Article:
The DA completes A Lap of the Boundary to see who would be president, player and stand-in captain all at the same time.
Joel Robinson belted 118 not out a couple of Saturdays ago, his highest score in well over a decade of first grade cricket in Wagga.
It must've felt brilliant out there on McPherson Oval, accumulating runs like never before (apart from an unforgettable 156 as a 19-year-old at Skegness in Lincolnshire, England, back in 2007).
"I still think the best feeling playing cricket is taking a wicket," Robinson says.
"If I could be reborn as a cricketer, I'd definitely be a fast bowler. I don't think there's a better thrill than taking a wicket.
"Obviously batting-wise, your milestones and things are great. But I still think that moment of taking a wicket is so good.
"You may work hard for so long and it might be a plan you've had in place as a whole team for an hour and it finally comes off... you get that enjoyment there."
That says something about the game of cricket. It also says something about Robinson - a 31-year-old club president at South Wagga with a passion not for a simple game but for the complexity of competition, and the culture of club cricket.
"It goes quickly out there. You look back, you may have played a few good shots in a row. But you definitely need luck to score runs. It's very rare you go through and have a chance-less innings," he says, with a reminder he was dropped on one.
Of more value was a 195-run partnership with rising star Blake Harper.
"I also enjoy being out there batting with someone else and working together. That's just as important as hitting a hundred, you have to work together. And it was really good to have Blake (77*) out there, he's a young bloke but batting older than his age."
As for competitiveness, Robinson says his brain never stops ticking over with plans and strategies. And clever sledges when he can come up with them.
"Absolutely. And I was probably more competitive in years gone past. Sledging can go over the top but I think, kept within the lines and done well, it can help you take wickets and win games," he says.
"Cricket is a mental game and sometimes it can help you win the mental battle. It doesn't have to be untoward, it can be quite witty."
Robinson is captain again at South Wagga with Jeremy Rowe injured.
He skippered the Blues to a grand final win in 2010-11. Last year's premiership (under Rowe's captaincy), he celebrated as president as well as player. It's partly why he finds the efforts of teammates as rewarding as his own.
"I get as much enjoyment out of someone else doing well in the team, taking wickets," he says.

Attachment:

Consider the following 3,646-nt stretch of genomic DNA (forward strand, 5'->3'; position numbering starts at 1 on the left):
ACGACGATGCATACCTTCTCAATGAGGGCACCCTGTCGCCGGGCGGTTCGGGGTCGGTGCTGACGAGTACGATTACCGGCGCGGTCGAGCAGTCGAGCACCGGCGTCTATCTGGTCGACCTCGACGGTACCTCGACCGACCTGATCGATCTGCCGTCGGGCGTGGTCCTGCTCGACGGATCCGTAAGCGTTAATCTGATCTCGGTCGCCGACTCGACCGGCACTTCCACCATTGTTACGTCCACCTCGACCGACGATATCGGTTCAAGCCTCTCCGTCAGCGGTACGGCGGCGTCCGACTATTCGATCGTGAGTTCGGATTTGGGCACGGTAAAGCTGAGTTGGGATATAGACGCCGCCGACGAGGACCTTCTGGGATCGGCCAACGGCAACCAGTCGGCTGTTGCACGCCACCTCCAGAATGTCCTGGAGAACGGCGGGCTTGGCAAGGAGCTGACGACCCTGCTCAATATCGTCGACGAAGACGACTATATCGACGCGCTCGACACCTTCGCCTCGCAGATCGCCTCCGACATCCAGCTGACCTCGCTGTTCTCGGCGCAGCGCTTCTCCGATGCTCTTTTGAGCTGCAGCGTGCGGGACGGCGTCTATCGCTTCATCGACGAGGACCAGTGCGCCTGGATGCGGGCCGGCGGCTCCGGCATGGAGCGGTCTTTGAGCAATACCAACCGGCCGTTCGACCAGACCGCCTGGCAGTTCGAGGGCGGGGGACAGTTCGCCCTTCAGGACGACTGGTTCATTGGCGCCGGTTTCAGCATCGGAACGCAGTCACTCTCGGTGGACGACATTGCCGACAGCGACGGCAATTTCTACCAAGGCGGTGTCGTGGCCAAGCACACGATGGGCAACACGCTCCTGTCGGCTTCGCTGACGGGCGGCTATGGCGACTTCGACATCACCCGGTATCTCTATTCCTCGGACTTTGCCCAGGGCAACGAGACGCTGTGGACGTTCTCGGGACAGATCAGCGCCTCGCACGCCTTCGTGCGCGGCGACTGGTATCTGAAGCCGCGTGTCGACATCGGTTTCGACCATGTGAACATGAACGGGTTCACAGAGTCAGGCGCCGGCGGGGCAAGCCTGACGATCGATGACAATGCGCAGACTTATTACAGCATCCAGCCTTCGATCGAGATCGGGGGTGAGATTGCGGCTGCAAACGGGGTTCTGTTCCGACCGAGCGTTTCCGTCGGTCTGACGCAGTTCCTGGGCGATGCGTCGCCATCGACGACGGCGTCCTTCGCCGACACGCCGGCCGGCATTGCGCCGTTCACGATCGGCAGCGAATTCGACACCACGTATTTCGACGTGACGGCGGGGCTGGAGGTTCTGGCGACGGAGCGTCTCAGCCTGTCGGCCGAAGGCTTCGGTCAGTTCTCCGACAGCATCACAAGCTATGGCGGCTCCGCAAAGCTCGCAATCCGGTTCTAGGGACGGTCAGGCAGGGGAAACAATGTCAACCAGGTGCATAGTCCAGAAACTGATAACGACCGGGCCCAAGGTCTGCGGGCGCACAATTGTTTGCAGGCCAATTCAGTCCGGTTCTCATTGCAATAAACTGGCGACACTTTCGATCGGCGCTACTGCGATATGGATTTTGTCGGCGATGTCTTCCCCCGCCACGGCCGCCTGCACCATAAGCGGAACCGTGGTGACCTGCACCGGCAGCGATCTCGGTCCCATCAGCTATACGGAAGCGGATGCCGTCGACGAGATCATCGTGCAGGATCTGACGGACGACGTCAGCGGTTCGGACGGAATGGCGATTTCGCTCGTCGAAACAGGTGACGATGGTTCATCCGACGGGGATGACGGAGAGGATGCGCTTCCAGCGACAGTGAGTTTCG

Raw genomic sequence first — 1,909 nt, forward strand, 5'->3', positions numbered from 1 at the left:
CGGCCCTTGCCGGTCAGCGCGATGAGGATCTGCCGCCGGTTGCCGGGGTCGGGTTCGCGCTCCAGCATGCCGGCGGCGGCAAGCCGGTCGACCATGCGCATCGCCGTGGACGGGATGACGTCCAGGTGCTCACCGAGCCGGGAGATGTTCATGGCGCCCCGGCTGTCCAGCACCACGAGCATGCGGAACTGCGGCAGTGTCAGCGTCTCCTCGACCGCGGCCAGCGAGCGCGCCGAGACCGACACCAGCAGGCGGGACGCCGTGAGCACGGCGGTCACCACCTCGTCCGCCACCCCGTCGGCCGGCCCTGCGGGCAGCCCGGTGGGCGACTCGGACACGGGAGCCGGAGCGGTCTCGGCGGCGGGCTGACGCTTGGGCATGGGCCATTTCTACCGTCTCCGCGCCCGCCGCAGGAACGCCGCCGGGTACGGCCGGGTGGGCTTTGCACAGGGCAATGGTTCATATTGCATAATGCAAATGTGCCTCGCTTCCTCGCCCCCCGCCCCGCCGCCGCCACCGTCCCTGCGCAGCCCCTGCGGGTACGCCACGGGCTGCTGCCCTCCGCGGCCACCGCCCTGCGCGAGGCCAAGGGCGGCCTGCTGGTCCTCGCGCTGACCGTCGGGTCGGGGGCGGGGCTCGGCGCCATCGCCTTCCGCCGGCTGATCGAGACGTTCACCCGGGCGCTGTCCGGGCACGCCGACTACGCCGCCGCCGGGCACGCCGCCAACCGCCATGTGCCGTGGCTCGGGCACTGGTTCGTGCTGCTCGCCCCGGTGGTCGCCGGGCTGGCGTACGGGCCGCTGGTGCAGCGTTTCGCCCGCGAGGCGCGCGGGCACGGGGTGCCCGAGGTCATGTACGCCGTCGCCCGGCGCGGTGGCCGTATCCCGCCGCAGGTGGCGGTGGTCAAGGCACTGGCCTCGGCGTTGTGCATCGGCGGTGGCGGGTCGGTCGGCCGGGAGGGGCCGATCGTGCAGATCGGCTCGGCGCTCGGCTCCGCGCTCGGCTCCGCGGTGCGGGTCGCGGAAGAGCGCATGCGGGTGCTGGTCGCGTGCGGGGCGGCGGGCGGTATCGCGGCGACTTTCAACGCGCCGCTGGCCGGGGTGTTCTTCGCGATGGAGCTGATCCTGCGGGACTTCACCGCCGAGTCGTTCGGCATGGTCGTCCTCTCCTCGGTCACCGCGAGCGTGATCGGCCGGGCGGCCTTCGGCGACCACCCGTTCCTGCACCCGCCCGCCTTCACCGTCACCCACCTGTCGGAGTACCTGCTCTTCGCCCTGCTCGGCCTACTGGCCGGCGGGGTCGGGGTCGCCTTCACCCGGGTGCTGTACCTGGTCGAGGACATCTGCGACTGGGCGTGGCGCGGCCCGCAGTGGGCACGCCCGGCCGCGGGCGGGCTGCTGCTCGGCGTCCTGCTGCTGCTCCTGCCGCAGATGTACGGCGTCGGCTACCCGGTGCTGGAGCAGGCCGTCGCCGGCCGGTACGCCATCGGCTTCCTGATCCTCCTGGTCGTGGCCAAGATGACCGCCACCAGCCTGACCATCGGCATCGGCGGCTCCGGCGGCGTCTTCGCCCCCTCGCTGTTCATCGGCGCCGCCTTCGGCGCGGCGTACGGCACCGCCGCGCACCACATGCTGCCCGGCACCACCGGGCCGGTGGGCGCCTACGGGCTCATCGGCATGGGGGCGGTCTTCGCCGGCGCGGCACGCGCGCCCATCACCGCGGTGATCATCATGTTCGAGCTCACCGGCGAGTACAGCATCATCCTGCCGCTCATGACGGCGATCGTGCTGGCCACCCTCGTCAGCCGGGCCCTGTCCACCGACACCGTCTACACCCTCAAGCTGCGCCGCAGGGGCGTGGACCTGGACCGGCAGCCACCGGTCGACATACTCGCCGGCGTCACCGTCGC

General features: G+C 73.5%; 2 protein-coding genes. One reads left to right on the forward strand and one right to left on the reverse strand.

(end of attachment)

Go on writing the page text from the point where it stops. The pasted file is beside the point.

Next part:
"We've had a young team for so long, I guess some of them start off feeling like your little brother but you become really good mates with those blokes. It's probably the good thing about cricket. You have good mates that are 20 years older and good mates who are 10 or 15 years younger than you as well. There can be such a range of ages."
Robinson played junior rugby league at Turvey Park Wanderers, and helps Rowe as an assistant coach at Riverina League club Mangoplah-Cookardinia United-Eastlakes. But cricket is his game. And South Wagga is home - where both parents are life members, and he grew up also learning from the likes of Terry Willis.
"There's so many blokes that Dad played with that are still involved to some extent, or their family's involved, or they're around the club only once a year and you're still good mates," he says.
It's why last year's success, as president, and having endured five grand final losses himself, meant so much.
"Massive, and in a centenary year as well. It was something we'd put a lot of work into for a couple of years.
"The amount of people we had there was the really good thing... it wasn't what you'd get for a footy grand final but the whole grandstand was full of old South Wagga boys and family and friends.
"We did trip a couple of times in the run chase but as we got closer, every run you could hear the crowd. And in the sheds after, there so many people in there. It was really rewarding for the years that those people were involved and for the committee and everyone."
Two years at Lake Albert in his late teens, to pursue an opportunity to keep wicket, is a move Robinson regrets now purely because it costs him the claim to being a one-club man.
But that too was just the fixation with the sport. This former opener, former leg-spinner, one-time off-spinner, returned and retired leg-spinner, now second-drop batsman bowling medium pace, wanted to be a wicket-keeper.
Robinson has also led Wagga in representative cricket, including to consecutive blemish-free O'Farrell Cup seasons five years ago.
He says former RSL all-rounder Ethan Bartlett is "probably the pick" of opponents who is now at another level, as well Jon Nicoll ("He was a teammate. We hit our first hundreds together in an under 14s rep game in Yass. We played all juniors together. His consistency, there's nothing comparable to his consistency.").
As for teammates, Mitch Sykes is up there for his ability with the ball, and his work rate.
But the joy really is for South Wagga as a whole, Robinson points out repeatedly that it's still early in the season, but seeing young blokes living up to their potential at a club you head, on and off the field, that's what satisfies a fondness for the game.
"It's a combination of a lot of things. It's the mates you make and friendships you build - I saw that as a young bloke," he says.
"But then also I'm a bit of a cricket nuffie... just working out strategy and putting together plans. Not so much on how I can improve but how we can improve our club and help out other players.
"I get a lot of enjoyment out of seeing our younger blokes do well. If you've done work with them or you've coached them from a young age to all of a sudden now (they're established, successful first grade players) - it is pretty rewarding."